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Four Baiting Types: Click, Comment, Link, And Bookmark

We all write blog posts to elicit a response from our readers. In the web world, this usually means reader clicks, comments, links, and bookmarks. Perhaps instinctively, when we do want to inspire a response, many bloggers seem to write four types of content:

  1. Click bait.
  2. Comment bait.
  3. Link bait.
  4. Bookmark bait.

I use the word “bait” in the friendliest light – content that is attractive to readers. Let me define each content type:

Click bait: A post with an attractive headline that inspires people to click the link to read the full article.


  • Interesting headlines like “Why I Can’t Stand Hairless Cats”
  • Headlines with superlatives like “Best” or “Worst”.
  • Headlines promising brevity like “Top Ten” or “Five Steps”

Example: Valleywag: Loser-Generated Content

Comment bait: A post that inspires a reader to leave a comment on your blog.


  • A direct question.
  • A strong, emotional opinion.
  • A controversial point of view.
  • A cry for help.

Example: Essential Keystrokes: What To Do About Hotlinked Images?

Link bait: A post that inspires people to link to it from their own blogs.


  • A breaking news item.
  • A half-baked opinion that could stand to be elaborated upon.
  • A question that is too difficult to answer via a brief comment.
  • A blog meme or link train.
  • A blog contest.

Example: Brent Evans: 17 Year Old Girl Turns MySpace Themes into Million Dollar Business

Bookmark bait: An post that is so compelling or chock full of information that the reader is inspired to bookmark it to return to at a later date.


  • Technical information: A tutorial on how to complete a technical task with step by step instructions, images, example files, and links to further learning resources.
  • Reference information: A top 100 list of restaurants of a particular area and the recipes for their best dishes.
  • Passion: A unique, personal story that comes from the heart.

Examples: Skelliewag: 101 Essential Blogging Skills, Lorelle At WordPress: Hundreds of Resources for Finding Content for Your Blog, Internet Duct Tape: 76 Romantic Flicks for Guys and Girls

Each content type, while attractive to readers, has its disadvantages:

Click bait could describe a post where the headline is the only useful thing about it. At worst, the snappy headline leads to a blog post containing just two sentences, a blockquote from some other blog, and scads of sad ads.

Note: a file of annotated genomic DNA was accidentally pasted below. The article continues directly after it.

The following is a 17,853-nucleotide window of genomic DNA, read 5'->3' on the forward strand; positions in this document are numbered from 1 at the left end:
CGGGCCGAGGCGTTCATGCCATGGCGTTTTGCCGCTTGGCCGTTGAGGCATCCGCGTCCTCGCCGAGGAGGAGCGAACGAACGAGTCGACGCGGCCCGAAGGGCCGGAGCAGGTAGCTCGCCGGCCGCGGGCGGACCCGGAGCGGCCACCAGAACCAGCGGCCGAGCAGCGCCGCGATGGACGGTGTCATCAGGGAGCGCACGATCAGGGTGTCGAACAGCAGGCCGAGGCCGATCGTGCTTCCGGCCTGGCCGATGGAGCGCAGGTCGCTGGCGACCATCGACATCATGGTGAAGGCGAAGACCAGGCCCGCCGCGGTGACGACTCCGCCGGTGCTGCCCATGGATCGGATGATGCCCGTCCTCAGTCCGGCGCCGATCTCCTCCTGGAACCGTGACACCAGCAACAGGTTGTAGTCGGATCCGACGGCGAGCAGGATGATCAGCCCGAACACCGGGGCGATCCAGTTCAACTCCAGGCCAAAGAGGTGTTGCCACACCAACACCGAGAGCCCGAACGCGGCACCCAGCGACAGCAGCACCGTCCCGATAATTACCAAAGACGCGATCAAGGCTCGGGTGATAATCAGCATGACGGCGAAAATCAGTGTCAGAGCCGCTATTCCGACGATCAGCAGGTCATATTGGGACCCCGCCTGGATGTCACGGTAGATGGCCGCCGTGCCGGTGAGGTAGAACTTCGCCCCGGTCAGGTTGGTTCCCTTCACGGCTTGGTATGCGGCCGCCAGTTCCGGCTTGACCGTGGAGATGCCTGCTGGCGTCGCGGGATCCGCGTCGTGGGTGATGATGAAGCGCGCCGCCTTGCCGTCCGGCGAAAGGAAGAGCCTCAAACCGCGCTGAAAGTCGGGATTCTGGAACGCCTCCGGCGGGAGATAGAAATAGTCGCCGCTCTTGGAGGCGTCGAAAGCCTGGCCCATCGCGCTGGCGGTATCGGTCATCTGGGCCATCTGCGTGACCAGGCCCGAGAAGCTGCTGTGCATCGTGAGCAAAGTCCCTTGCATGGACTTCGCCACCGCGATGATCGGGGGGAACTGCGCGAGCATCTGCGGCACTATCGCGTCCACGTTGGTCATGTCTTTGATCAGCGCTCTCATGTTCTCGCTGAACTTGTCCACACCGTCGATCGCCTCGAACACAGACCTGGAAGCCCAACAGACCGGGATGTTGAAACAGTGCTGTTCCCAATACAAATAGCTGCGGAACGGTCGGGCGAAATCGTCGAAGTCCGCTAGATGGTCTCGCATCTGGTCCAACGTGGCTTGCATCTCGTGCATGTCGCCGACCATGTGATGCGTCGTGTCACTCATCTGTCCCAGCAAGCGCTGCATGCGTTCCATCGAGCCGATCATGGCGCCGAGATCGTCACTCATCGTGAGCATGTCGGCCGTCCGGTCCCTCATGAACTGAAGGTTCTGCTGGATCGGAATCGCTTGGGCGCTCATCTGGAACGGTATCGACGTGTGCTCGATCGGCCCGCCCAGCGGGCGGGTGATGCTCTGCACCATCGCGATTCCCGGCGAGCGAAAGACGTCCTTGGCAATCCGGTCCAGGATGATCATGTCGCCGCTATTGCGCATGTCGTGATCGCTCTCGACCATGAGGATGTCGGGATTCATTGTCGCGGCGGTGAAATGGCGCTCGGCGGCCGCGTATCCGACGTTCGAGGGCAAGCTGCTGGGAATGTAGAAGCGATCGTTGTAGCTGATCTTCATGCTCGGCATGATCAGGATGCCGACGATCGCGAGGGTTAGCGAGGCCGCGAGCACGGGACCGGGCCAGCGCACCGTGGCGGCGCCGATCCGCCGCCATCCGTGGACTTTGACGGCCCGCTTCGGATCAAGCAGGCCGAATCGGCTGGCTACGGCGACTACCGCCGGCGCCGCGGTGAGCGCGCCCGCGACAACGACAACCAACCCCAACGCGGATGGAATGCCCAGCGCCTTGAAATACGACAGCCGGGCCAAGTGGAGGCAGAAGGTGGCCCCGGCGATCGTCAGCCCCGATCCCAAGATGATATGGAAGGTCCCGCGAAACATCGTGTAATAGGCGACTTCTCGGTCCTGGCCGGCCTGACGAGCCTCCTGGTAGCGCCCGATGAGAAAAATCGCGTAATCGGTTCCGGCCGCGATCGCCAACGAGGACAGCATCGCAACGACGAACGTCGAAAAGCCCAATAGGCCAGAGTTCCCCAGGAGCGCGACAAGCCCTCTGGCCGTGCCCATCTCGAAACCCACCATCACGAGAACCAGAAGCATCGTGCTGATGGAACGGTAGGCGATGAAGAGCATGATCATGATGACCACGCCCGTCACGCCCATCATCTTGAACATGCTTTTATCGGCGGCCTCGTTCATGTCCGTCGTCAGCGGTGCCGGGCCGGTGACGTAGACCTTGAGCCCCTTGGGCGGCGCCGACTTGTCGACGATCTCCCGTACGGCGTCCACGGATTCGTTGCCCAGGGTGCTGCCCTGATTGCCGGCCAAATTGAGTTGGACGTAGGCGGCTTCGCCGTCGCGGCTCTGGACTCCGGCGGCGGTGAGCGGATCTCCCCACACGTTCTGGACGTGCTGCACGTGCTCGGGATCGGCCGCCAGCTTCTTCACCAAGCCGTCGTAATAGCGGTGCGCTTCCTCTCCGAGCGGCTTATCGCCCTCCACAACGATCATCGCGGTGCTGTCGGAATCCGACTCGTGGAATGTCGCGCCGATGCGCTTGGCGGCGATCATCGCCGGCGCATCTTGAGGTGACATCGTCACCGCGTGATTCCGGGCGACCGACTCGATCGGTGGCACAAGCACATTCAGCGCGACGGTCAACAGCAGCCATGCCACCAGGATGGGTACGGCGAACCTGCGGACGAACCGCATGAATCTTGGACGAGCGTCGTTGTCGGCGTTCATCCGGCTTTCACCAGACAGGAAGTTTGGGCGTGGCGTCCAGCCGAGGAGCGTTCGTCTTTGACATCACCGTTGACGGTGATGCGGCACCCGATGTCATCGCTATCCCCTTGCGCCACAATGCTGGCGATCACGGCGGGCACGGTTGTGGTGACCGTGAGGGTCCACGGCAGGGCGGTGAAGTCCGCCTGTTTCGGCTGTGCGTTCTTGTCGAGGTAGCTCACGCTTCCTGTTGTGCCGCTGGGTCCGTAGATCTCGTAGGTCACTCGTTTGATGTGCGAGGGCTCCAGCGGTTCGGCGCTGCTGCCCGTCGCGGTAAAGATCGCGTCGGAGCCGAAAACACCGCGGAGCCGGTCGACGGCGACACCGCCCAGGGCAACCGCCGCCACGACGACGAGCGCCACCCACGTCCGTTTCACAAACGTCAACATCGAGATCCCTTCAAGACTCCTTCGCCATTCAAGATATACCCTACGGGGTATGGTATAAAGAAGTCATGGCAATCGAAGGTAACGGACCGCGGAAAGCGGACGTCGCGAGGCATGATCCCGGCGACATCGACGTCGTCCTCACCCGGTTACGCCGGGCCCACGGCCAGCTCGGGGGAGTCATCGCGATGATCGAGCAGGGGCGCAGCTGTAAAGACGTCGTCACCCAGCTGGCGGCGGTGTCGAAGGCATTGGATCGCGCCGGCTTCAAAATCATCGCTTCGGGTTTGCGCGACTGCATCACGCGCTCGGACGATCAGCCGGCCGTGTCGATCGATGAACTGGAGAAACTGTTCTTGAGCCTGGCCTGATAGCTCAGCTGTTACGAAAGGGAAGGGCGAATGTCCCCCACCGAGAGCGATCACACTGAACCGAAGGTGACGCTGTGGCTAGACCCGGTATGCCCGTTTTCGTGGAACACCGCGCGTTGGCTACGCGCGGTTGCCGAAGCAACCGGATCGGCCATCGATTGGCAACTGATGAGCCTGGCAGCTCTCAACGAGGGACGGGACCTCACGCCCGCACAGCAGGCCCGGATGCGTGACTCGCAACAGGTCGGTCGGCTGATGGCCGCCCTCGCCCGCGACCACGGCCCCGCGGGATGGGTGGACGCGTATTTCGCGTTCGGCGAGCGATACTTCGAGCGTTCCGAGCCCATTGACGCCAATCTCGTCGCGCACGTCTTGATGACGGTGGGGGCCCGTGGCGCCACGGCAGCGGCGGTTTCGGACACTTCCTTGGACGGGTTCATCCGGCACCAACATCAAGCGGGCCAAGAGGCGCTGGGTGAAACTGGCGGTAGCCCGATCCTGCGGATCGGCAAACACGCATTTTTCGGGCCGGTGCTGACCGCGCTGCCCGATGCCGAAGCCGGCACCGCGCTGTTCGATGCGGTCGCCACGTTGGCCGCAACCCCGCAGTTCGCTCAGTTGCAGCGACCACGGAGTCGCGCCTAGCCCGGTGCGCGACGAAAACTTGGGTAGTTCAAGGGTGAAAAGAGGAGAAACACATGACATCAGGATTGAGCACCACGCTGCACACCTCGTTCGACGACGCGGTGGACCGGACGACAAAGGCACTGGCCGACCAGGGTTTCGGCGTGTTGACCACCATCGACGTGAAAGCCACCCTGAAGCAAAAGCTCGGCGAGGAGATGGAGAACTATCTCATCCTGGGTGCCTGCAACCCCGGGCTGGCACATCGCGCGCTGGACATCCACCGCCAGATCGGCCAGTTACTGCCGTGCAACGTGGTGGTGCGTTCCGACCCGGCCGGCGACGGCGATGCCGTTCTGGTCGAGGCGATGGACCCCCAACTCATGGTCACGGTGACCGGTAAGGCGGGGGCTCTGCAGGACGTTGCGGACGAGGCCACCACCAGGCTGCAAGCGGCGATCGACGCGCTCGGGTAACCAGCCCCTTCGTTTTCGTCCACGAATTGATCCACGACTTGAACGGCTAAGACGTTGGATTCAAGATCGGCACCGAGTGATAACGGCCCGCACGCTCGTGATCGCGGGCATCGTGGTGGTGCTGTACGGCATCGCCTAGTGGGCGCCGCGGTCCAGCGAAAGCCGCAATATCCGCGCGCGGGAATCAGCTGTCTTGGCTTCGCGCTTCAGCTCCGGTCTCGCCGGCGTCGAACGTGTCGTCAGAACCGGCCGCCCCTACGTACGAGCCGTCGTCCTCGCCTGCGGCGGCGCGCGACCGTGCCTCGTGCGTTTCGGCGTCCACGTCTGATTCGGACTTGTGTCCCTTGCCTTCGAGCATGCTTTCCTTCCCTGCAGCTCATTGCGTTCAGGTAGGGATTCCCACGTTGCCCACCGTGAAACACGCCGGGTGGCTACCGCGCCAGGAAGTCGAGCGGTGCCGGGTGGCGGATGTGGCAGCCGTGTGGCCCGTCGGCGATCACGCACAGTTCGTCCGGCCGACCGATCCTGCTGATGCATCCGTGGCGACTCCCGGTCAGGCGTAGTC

Comment and link bait can easily lead to sensational content: either controversial (possibly offensive) for the sake of attracting attention or time sensitive posts that have a very short shelf-life.

Bookmark bait requires the most work and actual expert knowledge or tons of time-consuming research regarding the subject.

So what can one learn from organizing posts into these four categories?

  • As I browse through my feed reader, the vast majority of blog posts I encounter fall into the first three categories. I read most blog posts once. 99% of the time, I don’t feel any need to read them again. For me, bookmark bait is rare.
  • A post can be a combination of several of the above content types – or all four simultaneously. The ultimate blogging quality goal may be a mythical high quality post that inspires clicks, comments, links, and bookmarks all at once.
  • If my goal is to generate more traffic, I might focus on click and comment bait.
  • If my goal is to generate more links, I might focus on link and bookmark bait.
  • Different content types will influence posting frequency. A blogger that produces quality bookmark bait could retain me as a loyal reader even if they only posted once a week. A blogger focusing on click and link bait must post many times a week (or day) to make up for the lack of quality.

In conclusion, your personal blogging goals should dictate your writing style. For me, organizing the content I read into categories helped analyze my own writing and inspired some strategies I plan to use in the future.